A New Homeowner’s Guide to Navigating a Mortgage

  • March 25, 2020
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  • Cyler

There are a number of factors to consider when preparing to be a homeowner for the first time. As much fun as it can be to go home shopping, you’ll save yourself time and heartache if you plan ahead and understand the process. Consider this a new homeowner’s guide to navigating a mortgage and refer to it when looking to buy a home.

Before You Start Home Shopping

Before you open that Internet browser and begin looking at homes, be sure you know what your budget is. Determining the amount you can pay each month on your new home is fairly straightforward; there are a number of factors that can tell a lender about your eligibility.

Factors that Affect New Homeowners

  • Credit Score: Why do you need to know your credit score in order to secure a mortgage? Lenders will look at your credit score to determine whether or not you’re a high- or low-risk applicant. If your credit score is high, it shows you’ve paid off credit cards and previous loans in a timely manner, you’re a more desirable candidate. However, if your credit score is low and you have a history of late or unpaid payments, a lender is less inclined to approve you for a home loan. If you have a low credit score and do get approved for a mortgage, you’re likely going to be faced with much higher interest rates. 

What if you’ve paid cash for everything up to this point and don’t have a credit score? Before you try applying for a mortgage, you’ll need to establish a credit history. A good way to do so is to use a credit card for some of your monthly expenses, and pay off the limit entirely at the end of the month. Ideally, you want a credit score of at least 700 when looking to purchase a home. Anything lower and you are likely to have higher interest rates if you get approved for a home loan.

  • Debt-to-Income Ratio: This is another method lenders use to determine your eligibility as a borrower. Before being approved for a mortgage, lenders will take all of your monthly debt payments and divide them by your gross, monthly income. The resulting number indicates how much of your income is going toward debt, and what you can manage when it comes to a mortgage payment. The higher a borrower’s debt compared to the borrower’s income, the higher the potential risk to a lender, thus influencing their decision to issue a loan.
  • Down Payment Amount: A down payment can greatly affect your eligibility for a loan. If you’re able to reduce the principal amount of your potential mortgage, you not only make smaller monthly payments, but you pay less monthly interest as well. Any amount put down upfront is beneficial, whether it’s 20 percent or two percent. Depending on the type of mortgage you’re obtaining, the desired down payment amount may vary. Additionally, the value of the house can affect what down payment the lender prefers.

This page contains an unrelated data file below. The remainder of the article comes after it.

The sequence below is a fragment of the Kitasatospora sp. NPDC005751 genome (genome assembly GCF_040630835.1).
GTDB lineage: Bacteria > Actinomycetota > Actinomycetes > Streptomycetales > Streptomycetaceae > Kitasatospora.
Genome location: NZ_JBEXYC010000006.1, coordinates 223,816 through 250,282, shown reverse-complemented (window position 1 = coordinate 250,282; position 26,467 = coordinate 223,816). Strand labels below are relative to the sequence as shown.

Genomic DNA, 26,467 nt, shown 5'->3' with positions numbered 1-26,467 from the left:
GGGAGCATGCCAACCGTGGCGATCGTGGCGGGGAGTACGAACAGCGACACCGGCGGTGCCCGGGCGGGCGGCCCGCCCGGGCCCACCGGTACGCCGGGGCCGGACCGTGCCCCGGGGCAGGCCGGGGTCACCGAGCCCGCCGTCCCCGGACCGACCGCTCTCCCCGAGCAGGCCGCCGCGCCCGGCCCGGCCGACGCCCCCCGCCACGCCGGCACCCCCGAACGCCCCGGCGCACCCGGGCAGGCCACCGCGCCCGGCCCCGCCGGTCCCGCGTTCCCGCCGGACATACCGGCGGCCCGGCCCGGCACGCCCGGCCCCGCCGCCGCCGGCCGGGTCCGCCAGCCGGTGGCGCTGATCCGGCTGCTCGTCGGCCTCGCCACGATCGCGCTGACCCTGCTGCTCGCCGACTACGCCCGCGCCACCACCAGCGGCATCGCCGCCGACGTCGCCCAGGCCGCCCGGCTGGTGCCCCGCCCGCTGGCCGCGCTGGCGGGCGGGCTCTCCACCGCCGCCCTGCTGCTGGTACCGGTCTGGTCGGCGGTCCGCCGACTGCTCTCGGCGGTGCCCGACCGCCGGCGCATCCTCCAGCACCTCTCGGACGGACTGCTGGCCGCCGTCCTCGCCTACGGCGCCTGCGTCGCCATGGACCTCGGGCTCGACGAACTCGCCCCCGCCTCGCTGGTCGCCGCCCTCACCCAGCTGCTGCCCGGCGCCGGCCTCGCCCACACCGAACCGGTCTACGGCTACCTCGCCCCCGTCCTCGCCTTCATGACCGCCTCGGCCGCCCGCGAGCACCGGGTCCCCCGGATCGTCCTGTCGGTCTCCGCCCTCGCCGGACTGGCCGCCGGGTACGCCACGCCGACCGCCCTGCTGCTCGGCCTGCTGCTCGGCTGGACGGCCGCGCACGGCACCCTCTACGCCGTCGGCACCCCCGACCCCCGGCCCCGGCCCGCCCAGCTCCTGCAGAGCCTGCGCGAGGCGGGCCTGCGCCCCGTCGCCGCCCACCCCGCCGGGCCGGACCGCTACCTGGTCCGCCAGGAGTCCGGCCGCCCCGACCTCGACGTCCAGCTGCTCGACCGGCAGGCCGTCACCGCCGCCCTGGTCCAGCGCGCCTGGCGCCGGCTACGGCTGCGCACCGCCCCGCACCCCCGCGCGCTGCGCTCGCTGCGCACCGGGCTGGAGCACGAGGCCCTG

So, now that you’ve thought about all of the above, how much house can you actually afford? There are mortgage calculators that give an estimate of monthly payments based on the home’s cost, the down payment available and the interest on the loan. It’s a convenient way to find out if the house you’re daydreaming about is actually in your budget. Your lender can provide you with access to a mortgage calculator, or you can find them online when house hunting.

Think About Your Preferred Loan Terms

Many people think choosing a 30-year mortgage is more budget-friendly when buying a home. While it is true the monthly payment will be less than a 15-year mortgage on the same property, this is not actually the case long-term. A 15-year mortgage allows homeowners to pay less in interest charges over time since the monthly payment toward the principal is higher. As the principal amount gets paid off in larger increments on a 15-year loan, the interest charged decreases at a faster rate. 

If you prefer a 30-year mortgage, it is possible to more rapidly pay down the principal amount owed, in turn decreasing the amount of interest paid overtime. Things to consider when choosing between a 15 or 30-year mortgage are additional monthly expenses. What are the property taxes for the home? Does your loan require mortgage insurance? What are the estimated utilities in the area? Understanding these costs can create a better understanding of what constitutes an “affordable” monthly mortgage payment for you.

Ready to Navigate Your Mortgage? You’re All Set!

Consider this your crash course in navigating a mortgage as a new homeowner! Your tool kit is now stocked with the basics, and you’re ready to start the search for your new home.

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